by Corey Robin
A well-researched and thickly detailed yet not overly long book; the whole thesis is perfectly laid out in the introduction, while the rest is just supporting evidence. What do you know about Clarence Thomas? I was with most Americans: the only things they “know about him are that he once was accused of sexual harassment and that he almost never speaks from the bench.” And that he’s a black guy that always voted with the late Scalia. Hence the enigma of the title.
Corey Robin’s well-supported thesis is that Thomas is not a conservative who happens to be black. His conservatism is on the contrary rooted in black radicalism. Thomas grew up in the Black Power movement and read and listened to the speeches of Malcolm X repeatedly throughout his life. His vision is one of black separatism based on the traditional patriarchal values he grew up with, raised by an autocratic grandfather. His grandfather, a self-made black businessman, is also the basis for his vision of a black separatist capitalism and feeds into his jurisprudence on cases of economics, the free market, and decisions like Citizens United, which deemed corporate entities entitled to free speech rights.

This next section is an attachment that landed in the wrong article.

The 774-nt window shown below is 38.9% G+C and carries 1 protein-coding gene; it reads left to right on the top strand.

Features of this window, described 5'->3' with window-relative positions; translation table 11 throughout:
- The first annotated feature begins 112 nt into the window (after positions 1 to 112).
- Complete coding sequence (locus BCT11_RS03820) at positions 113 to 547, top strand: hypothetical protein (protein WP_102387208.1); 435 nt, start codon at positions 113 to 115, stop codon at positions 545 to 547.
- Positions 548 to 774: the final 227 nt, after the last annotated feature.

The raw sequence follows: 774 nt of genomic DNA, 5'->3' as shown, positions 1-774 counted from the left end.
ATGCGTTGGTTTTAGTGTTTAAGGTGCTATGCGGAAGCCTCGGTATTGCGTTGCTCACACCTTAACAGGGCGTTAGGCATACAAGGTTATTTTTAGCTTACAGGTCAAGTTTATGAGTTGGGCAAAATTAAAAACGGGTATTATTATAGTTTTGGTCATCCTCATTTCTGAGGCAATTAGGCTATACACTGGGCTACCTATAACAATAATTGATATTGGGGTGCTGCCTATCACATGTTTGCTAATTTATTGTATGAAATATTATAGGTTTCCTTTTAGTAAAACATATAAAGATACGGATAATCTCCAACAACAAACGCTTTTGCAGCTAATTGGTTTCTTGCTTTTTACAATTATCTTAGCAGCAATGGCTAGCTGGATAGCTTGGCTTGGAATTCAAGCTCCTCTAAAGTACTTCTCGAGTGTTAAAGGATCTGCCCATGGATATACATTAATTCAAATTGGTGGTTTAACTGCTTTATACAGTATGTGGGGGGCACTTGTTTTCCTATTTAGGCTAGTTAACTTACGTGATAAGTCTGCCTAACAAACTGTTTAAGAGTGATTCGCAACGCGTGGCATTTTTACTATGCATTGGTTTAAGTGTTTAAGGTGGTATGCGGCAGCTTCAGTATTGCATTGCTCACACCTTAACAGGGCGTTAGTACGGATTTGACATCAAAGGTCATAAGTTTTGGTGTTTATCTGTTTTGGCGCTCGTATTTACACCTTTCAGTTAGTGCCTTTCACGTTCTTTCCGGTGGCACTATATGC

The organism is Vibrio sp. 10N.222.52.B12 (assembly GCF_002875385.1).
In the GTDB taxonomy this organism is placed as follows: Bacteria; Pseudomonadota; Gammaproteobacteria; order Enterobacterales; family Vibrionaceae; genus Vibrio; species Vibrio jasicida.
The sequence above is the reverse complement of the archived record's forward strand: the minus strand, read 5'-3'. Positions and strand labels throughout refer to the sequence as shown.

It’s a thing to wrap your head around: Thomas is so radical he’s conservative. And yet it’s all out there in plain sight in his writings and his decisions on the Court. The book lays it out in detail. Yet somehow we don’t know this – I didn’t. We don’t see it. We see a black conservative and just kind of think, “Well, these things happen.” Robin’s book begins with a quote from Ralph Ellison’s Invisible Man: “I am invisible, understand, simply because people refuse to see me… When they approach me they see only my surroundings, themselves, or figments of their imagination – indeed, everything & anything except me.” Reading this book is exactly an eye-opening exercise. ( )